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South Minneapolis Residential Neighborhood Soil Contamination Site
(CMC Heartland Lite Yard)
- Naturally occurring element
- Used in Pesticides
- Used in Treated Lumber (CCA)
- Found in fish and shellfish
- Long Term Exposure to Lower Levels:
- darkening of the skin
- various cancers, e.g. liver, bladder, kidneys,
prostate, lungs, skin cancer
- does not appear that skin contact is likely
to lead to any serious internal effects
What is a Safe Level of Arsenic in Soil?
- Site specific answer
- Depends on a number of factors, e.g type of arsenic, type of soil, land-use, population being exposed, etc.
- Normal levels: approximately 10 parts per million
- To Protect Against Immediate Health Impacts: 95 parts per million
- To Protect Against Impacts from Long-Term Exposure: Not yet determined
How Did the Arsenic Get into the Soil?
- Some is naturally occurring
- Arsenic trioxide blown off the CMC property
- Fertilizer/pesticide application?
- Other sources?
- 1994 - Contamination was discovered by Minnesota DOT
- 1994 - MnDOT and MDA begin investigations
- 1995 - CMC Heartland Partners complete investigation of plant property.
- April 8, 1999 and May 17, 2001 - ATSDR and MDH issue Health Consultations.
- June 2001, and September 2003 - MDA and MDH performed limited soil
- January 2004 - MDA request EPA assistance
- August 2005 - CMC Partners completed cleanup of the CMC property.
Superfund Response Programs
- Emergency Response/Removal Actions:
- Short-term actions
- Primary purpose is to stabilize or cleanup sites
that pose an immediate threat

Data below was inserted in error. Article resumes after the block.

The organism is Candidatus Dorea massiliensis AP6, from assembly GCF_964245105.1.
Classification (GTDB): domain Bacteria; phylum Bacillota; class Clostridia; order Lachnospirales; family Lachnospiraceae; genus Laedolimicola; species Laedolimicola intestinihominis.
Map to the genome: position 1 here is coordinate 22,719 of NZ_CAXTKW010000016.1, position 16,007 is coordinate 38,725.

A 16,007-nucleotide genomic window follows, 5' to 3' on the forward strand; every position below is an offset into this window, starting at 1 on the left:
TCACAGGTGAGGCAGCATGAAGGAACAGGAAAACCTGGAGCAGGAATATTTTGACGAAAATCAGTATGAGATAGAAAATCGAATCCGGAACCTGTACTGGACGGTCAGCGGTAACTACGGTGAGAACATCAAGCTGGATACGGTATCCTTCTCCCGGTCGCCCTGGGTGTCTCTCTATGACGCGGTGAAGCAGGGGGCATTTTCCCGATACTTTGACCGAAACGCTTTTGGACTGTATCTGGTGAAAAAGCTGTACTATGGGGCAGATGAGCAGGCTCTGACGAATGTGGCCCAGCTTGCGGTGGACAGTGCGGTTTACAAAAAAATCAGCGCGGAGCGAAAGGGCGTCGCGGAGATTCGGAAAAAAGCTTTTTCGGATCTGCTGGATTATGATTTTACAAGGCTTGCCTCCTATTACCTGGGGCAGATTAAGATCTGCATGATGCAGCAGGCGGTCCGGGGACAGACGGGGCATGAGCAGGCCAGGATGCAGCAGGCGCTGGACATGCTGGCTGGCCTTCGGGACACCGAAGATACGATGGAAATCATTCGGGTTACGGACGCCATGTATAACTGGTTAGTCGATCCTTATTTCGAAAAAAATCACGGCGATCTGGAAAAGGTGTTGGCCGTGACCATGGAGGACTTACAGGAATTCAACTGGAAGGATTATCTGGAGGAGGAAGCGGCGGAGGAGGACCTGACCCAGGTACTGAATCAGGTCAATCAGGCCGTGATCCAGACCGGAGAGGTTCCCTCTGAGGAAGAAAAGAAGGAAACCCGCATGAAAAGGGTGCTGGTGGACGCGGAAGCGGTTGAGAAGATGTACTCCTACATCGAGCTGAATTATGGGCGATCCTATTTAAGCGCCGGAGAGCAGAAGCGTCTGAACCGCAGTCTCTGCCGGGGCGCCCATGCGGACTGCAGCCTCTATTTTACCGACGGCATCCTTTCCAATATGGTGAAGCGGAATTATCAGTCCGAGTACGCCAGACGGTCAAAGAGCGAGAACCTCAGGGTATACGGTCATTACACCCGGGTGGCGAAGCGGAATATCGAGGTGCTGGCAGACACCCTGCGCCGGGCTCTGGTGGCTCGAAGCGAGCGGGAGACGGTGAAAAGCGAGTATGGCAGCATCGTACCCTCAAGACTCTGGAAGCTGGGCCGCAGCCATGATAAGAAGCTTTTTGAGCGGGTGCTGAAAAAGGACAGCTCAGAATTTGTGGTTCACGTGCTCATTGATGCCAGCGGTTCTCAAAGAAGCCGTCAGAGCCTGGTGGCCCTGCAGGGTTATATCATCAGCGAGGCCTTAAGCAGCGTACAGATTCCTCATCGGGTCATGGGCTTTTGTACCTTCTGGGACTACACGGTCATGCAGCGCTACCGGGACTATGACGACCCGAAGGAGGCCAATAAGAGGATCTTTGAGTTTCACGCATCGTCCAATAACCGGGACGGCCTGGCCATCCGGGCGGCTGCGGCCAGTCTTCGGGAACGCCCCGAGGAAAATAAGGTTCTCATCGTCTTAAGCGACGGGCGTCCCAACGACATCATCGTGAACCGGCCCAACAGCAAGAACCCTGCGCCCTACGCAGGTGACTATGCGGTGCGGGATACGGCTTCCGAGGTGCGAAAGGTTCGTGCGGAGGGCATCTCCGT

- Examples: removing exposed drum, installing
fences, providing alternate drinking water sources
- Has time and dollar
- Remedial Response:
- Longer-term, more costly cleanups
- Need to be on National Priorities List
to be eligible for Superfund construction money
- Requires Remedial Investigation,
Feasibility Study, Risk Assessment and public comment before cleanup
National Priorities List
- EPA's list of the most serious uncontrolled or abandoned hazardous waste sites
- Sites identified for possible long-term remedial action under Superfund.
- A site must be on the NPL to receive money from the Trust Fund for remedial action.
- Investigations and Removals can proceed without listing
- Working with MDA
- Over 1000 residential properties sampled (2004 and 2005)
- 13 day cares and 4 schools sampled (2005)
- 60 sample locations spread over mile radius (2005)
- 61 yards with arsenic higher than 95 parts per million (ppm)
- Approximately 230 yards with arsenic greater than background but less than 95 ppm
- No apparent trend in arsenic levels across area.
Removal Action Status
- 54 of 61 lots have been cleaned up
- Remaining 7 will be cleaned next spring
- Crews are shutting down work this week
- Crews will be out in the spring to take care of any remaining landscaping issues.
- If more yards have levels above 95 ppm they will be taken care of by EPA.
- EPA will sample more yards next spring
- EPA is looking at sampling all yards within approximately 3/4 of a mile from the CMC property
- May sample dust inside homes
- Plans will be finalized this winter - timing and scope
- We will come out again to discuss final plan with the public
Over the Winter
- Bringing new contractor on board
- Develop Sampling Plan and other work plans
- Begin the Risk Assessment process
- Communicate with the public throughout the process
What If My Yard Needs Cleanup?
- EPA will contact you to schedule work
- EPA will need a signed access agreement
- EPA will need a plant inventory from you with your estimate of what the plants will cost
- EPA's contractor will videotape property prior to work
When Work is Complete
- EPA will issue a check to owner for cost of plants
- EPA will ask owner to sign a closeout form
If You Have Questions
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